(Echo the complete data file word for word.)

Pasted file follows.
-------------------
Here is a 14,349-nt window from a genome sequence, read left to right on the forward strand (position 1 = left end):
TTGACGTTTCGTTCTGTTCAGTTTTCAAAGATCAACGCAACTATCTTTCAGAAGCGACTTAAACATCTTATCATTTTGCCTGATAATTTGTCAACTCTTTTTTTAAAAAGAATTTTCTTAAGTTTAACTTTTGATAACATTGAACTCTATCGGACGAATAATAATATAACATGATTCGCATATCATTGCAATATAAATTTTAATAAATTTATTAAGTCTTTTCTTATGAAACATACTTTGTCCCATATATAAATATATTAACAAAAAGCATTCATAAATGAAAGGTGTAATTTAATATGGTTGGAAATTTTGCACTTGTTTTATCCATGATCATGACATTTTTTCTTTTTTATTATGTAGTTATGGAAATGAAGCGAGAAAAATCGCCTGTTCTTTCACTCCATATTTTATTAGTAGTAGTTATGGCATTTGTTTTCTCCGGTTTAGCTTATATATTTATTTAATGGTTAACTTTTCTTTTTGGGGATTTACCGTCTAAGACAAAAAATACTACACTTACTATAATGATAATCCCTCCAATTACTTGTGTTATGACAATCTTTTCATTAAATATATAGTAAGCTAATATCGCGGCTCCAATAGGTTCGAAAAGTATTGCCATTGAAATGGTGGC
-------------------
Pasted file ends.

Here is a 14,349-nt window from a genome sequence, read left to right on the forward strand (position 1 = left end):
TTGACGTTTCGTTCTGTTCAGTTTTCAAAGATCAACGCAACTATCTTTCAGAAGCGACTTAAACATCTTATCATTTTGCCTGATAATTTGTCAACTCTTTTTTTAAAAAGAATTTTCTTAAGTTTAACTTTTGATAACATTGAACTCTATCGGACGAATAATAATATAACATGATTCGCATATCATTGCAATATAAATTTTAATAAATTTATTAAGTCTTTTCTTATGAAACATACTTTGTCCCATATATAAATATATTAACAAAAAGCATTCATAAATGAAAGGTGTAATTTAATATGGTTGGAAATTTTGCACTTGTTTTATCCATGATCATGACATTTTTTCTTTTTTATTATGTAGTTATGGAAATGAAGCGAGAAAAATCGCCTGTTCTTTCACTCCATATTTTATTAGTAGTAGTTATGGCATTTGTTTTCTCCGGTTTAGCTTATATATTTATTTAATGGTTAACTTTTCTTTTTGGGGATTTACCGTCTAAGACAAAAAATACTACACTTACTATAATGATAATCCCTCCAATTACTTGTGTTATGACAATCTTTTCATTAAATATATAGTAAGCTAATATCGCGGCTCCAATAGGTTCGAAAAGTATTGCCATTGAAATGGTGGC